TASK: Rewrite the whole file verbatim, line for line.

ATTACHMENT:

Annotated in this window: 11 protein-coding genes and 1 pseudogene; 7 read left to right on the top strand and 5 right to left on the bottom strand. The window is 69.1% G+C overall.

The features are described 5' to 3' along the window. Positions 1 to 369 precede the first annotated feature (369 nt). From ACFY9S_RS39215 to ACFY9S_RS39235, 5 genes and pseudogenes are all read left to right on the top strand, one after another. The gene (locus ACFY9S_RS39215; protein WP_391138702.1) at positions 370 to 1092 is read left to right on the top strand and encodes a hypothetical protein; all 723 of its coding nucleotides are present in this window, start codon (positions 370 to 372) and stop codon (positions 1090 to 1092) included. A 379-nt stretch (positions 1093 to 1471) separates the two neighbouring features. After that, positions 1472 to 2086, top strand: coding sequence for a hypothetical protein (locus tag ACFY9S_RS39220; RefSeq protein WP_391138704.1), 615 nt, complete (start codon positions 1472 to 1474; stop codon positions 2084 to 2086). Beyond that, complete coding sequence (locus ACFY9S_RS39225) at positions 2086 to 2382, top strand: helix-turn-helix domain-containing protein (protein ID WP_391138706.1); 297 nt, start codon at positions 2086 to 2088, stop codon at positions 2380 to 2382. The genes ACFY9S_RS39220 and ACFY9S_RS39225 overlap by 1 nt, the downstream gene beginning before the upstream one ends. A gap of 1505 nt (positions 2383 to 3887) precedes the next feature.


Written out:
Annotated in this window: 11 protein-coding genes and 1 pseudogene; 7 read left to right on the top strand and 5 right to left on the bottom strand. The window is 69.1% G+C overall.

The features are described 5' to 3' along the window. Positions 1 to 369 precede the first annotated feature (369 nt). From ACFY9S_RS39215 to ACFY9S_RS39235, 5 genes and pseudogenes are all read left to right on the top strand, one after another. The gene (locus ACFY9S_RS39215; protein WP_391138702.1) at positions 370 to 1092 is read left to right on the top strand and encodes a hypothetical protein; all 723 of its coding nucleotides are present in this window, start codon (positions 370 to 372) and stop codon (positions 1090 to 1092) included. A 379-nt stretch (positions 1093 to 1471) separates the two neighbouring features. After that, positions 1472 to 2086, top strand: coding sequence for a hypothetical protein (locus tag ACFY9S_RS39220; RefSeq protein WP_391138704.1), 615 nt, complete (start codon positions 1472 to 1474; stop codon positions 2084 to 2086). Beyond that, complete coding sequence (locus ACFY9S_RS39225) at positions 2086 to 2382, top strand: helix-turn-helix domain-containing protein (protein ID WP_391138706.1); 297 nt, start codon at positions 2086 to 2088, stop codon at positions 2380 to 2382. The genes ACFY9S_RS39220 and ACFY9S_RS39225 overlap by 1 nt, the downstream gene beginning before the upstream one ends. A gap of 1505 nt (positions 2383 to 3887) precedes the next feature.